High Risk In Malaysia

Mahathir has so far avoided basic reform--and the economy shows it

The glittering twin towers of the Kuala Lumpur City Centre are the world's tallest buildings--and monuments to Malaysian Prime Minister Mahathir Mohamad's obsession with making his country rich and powerful. Yet the capital is buzzing with a rumor: Occupancy rates for the towers are so low that the super-rich Sultan of Brunei is buying one of them to bail out the developers.

State oil company Petroliam Nasional, the towers' owner, denies such talk and says it has plenty of cash. Could well be. The point is that in the days of breakneck expansion, such a rumor would never have started. These are uncertain times. Mahathir swears he has a home-grown solution to pull Malaysia Inc. out of the morass of bad debts, foreign exchange losses, and slumping sales created by the crisis. But instead of inspiring confidence, the Mahathir plan is provoking murmurs of doubt. Bailing out all the banks and big companies may be a way to avoid the hard decisions needed to shut down weak institutions and shake up industry. Some skeptics even fear that big bailouts may drive up inflation. If so, Malaysia's workout may resemble Indonesia's more than those of Thailand or South Korea, which are opting for painful reforms in hopes of a quick turnaround.

This is a risky moment for the Malaysian economy. Mahathir has clearly decided to spend heavily to shore up key companies. The government has just concluded a $500 million bailout of Sime Bank and Bank Bumiputra Malaysia, two of the nation's largest financial institutions. Rather than adopt the kinds of stringent reforms mandated by the International Monetary Fund, Mahathir and his advisers are going it alone. Because Malaysia has relatively little foreign debt, it has so far been able to avoid an external bailout.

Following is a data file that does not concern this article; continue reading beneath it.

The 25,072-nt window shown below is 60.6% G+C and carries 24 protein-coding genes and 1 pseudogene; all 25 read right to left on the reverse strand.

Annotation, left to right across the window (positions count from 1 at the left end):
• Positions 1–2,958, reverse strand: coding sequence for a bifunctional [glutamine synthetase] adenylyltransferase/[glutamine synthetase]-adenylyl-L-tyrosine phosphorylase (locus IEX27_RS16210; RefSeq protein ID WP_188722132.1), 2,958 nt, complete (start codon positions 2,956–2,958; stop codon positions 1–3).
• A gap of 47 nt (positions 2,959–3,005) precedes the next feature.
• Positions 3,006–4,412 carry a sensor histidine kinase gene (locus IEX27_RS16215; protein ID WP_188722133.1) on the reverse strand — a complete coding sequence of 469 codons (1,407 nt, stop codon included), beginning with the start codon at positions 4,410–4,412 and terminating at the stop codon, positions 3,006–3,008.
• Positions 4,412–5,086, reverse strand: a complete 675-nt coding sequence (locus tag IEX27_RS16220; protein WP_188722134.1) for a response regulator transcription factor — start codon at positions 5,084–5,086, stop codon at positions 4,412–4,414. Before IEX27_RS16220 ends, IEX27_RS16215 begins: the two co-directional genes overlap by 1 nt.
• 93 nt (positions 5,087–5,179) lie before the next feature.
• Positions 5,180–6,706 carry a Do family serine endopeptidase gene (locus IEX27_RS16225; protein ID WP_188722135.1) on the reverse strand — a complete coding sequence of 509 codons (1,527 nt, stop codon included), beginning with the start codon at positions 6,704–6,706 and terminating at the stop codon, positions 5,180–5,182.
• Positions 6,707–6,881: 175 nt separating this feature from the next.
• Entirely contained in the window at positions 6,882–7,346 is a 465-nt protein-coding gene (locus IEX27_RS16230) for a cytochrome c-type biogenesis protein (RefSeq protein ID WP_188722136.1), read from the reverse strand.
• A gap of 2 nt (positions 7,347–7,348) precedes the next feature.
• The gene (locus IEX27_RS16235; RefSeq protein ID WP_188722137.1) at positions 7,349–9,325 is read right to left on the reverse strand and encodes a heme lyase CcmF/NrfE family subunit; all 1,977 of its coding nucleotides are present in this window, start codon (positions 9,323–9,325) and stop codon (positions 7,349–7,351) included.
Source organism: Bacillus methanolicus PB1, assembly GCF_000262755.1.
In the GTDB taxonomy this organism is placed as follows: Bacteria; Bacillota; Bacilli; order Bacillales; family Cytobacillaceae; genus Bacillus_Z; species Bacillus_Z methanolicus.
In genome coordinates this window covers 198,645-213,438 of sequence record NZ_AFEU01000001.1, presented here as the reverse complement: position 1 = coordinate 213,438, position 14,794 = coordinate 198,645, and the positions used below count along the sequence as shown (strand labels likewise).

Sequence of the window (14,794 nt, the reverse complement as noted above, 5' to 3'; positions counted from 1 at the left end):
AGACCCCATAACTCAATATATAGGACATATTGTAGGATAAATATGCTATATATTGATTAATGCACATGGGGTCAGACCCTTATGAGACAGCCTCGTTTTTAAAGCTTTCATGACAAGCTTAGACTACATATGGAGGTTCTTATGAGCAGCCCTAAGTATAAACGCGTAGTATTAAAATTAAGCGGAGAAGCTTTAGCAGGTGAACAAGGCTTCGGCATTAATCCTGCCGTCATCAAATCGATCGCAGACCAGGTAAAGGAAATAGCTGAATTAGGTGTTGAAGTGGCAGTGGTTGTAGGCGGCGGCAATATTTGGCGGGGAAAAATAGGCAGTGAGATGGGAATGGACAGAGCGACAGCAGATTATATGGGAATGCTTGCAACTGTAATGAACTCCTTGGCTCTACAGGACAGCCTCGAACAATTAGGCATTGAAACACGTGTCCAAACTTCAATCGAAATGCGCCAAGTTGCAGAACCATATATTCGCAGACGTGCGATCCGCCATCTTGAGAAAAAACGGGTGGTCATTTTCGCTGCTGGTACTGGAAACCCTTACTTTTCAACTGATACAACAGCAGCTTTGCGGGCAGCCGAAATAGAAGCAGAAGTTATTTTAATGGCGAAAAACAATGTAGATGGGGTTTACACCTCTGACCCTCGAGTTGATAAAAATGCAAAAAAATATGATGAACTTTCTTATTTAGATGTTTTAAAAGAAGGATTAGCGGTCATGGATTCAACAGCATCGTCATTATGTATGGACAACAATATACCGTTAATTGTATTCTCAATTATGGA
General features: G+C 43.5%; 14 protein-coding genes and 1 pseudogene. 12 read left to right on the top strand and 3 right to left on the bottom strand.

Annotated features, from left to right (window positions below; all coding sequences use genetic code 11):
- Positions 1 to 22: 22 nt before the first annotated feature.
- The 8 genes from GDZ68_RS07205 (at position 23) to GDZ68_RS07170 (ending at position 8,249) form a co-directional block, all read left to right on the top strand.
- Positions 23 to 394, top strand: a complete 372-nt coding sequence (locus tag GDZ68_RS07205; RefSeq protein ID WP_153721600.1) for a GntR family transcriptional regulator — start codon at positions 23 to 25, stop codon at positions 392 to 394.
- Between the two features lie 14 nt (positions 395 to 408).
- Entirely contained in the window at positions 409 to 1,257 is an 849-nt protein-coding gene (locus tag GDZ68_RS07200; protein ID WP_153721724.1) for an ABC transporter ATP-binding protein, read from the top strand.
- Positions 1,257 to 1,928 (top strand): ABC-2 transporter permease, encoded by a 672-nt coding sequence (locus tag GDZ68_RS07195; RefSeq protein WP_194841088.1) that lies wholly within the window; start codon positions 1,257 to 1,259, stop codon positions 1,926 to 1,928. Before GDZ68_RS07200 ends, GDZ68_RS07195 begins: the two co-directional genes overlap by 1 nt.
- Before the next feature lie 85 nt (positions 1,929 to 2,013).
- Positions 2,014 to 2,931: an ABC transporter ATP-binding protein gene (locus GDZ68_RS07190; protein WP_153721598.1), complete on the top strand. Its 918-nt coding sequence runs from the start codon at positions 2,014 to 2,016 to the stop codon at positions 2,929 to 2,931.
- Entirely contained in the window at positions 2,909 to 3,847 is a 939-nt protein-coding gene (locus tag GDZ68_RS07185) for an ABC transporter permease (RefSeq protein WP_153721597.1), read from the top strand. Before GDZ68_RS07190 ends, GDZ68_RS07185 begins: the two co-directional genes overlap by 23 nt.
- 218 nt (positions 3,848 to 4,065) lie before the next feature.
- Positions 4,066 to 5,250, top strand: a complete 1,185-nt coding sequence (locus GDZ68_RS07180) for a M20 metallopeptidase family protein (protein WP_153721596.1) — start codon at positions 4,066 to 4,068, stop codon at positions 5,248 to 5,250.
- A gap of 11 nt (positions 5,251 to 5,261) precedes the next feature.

But internally, defaults on ringgit-denominated debt are surging. Banks and corporations are dangerously exposed to the slumping stock and property markets, which show few signs of a quick recovery. Corporate debt totals more than 170% of gross domestic product--one of the highest levels in the world.

The government is reluctant to force interest rates any higher, lest more companies default. But economists say only higher rates can check inflation and the currency's depreciation. The ringgit could drop another third in value if authorities don't tighten up, warns SBC Warburg Dillon Read economist Simon Ogus. Inflation will probably double this year, to 12%. "The pain is there," says Abdul Rashid Hussein, executive chairman of Rashid Hussein Bank, which is buying Sime Bank.

The pain is shooting through almost every corporate boardroom in Malaysia. Cellular giant Technology Resources Industries has reported a $200 million foreign exchange loss for 1997. Politically prominent conglomerate Malaysian Resources Corp. has delayed its annual meeting as it scrambles to refinance a $250 million bridge loan, even after it benefited from a generous purchase of its cellular unit by Telekom Malaysia.

"WE'RE LIMPING." Tycoon Ananda Krishnan is watching his dreams of becoming a telecom-and-multimedia czar disappear. He has laid off 600 people at telecom company Binariang and satellite broadcaster Astro, and more cuts may be on the way. Market conditions have forced him to postpone an initial public offering, and his satellite unit has just over half the 300,000 subscribers it needs to break even. Now, U.S. telecom operator US West Inc., which owns a 19% stake in the venture, wants to pull out. "All of us are limping," says a senior executive at an affiliated company.